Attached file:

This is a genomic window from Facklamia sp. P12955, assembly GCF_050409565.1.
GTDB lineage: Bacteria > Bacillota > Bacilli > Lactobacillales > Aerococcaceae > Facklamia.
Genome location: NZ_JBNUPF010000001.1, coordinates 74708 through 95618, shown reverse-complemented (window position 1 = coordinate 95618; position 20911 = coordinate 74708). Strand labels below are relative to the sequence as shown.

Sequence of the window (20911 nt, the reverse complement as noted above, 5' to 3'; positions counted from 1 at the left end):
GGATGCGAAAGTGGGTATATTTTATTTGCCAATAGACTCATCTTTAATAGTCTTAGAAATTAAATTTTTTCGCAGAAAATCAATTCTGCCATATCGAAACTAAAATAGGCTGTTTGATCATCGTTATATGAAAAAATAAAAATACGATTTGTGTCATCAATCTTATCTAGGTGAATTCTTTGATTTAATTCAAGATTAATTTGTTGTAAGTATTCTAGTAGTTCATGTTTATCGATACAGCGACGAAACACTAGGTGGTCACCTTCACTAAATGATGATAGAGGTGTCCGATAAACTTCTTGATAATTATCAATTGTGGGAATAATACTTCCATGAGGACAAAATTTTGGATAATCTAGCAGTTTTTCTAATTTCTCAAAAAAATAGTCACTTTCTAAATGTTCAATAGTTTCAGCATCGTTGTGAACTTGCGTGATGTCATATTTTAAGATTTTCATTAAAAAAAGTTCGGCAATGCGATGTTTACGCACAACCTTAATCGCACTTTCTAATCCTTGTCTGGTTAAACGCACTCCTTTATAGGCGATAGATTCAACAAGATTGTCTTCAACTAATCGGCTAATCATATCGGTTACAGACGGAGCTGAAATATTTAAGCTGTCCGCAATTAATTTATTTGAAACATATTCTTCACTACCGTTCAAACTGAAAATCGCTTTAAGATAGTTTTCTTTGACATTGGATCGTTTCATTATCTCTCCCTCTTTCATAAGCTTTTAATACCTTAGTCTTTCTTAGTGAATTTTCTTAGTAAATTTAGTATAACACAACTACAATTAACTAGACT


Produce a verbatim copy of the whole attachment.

This is a genomic window from Facklamia sp. P12955, assembly GCF_050409565.1.
GTDB lineage: Bacteria > Bacillota > Bacilli > Lactobacillales > Aerococcaceae > Facklamia.
Genome location: NZ_JBNUPF010000001.1, coordinates 74708 through 95618, shown reverse-complemented (window position 1 = coordinate 95618; position 20911 = coordinate 74708). Strand labels below are relative to the sequence as shown.

Sequence of the window (20911 nt, the reverse complement as noted above, 5' to 3'; positions counted from 1 at the left end):
GGATGCGAAAGTGGGTATATTTTATTTGCCAATAGACTCATCTTTAATAGTCTTAGAAATTAAATTTTTTCGCAGAAAATCAATTCTGCCATATCGAAACTAAAATAGGCTGTTTGATCATCGTTATATGAAAAAATAAAAATACGATTTGTGTCATCAATCTTATCTAGGTGAATTCTTTGATTTAATTCAAGATTAATTTGTTGTAAGTATTCTAGTAGTTCATGTTTATCGATACAGCGACGAAACACTAGGTGGTCACCTTCACTAAATGATGATAGAGGTGTCCGATAAACTTCTTGATAATTATCAATTGTGGGAATAATACTTCCATGAGGACAAAATTTTGGATAATCTAGCAGTTTTTCTAATTTCTCAAAAAAATAGTCACTTTCTAAATGTTCAATAGTTTCAGCATCGTTGTGAACTTGCGTGATGTCATATTTTAAGATTTTCATTAAAAAAAGTTCGGCAATGCGATGTTTACGCACAACCTTAATCGCACTTTCTAATCCTTGTCTGGTTAAACGCACTCCTTTATAGGCGATAGATTCAACAAGATTGTCTTCAACTAATCGGCTAATCATATCGGTTACAGACGGAGCTGAAATATTTAAGCTGTCCGCAATTAATTTATTTGAAACATATTCTTCACTACCGTTCAAACTGAAAATCGCTTTAAGATAGTTTTCTTTGACATTGGATCGTTTCATTATCTCTCCCTCTTTCATAAGCTTTTAATACCTTAGTCTTTCTTAGTGAATTTTCTTAGTAAATTTAGTATAACACAACTACAATTAACTAGACT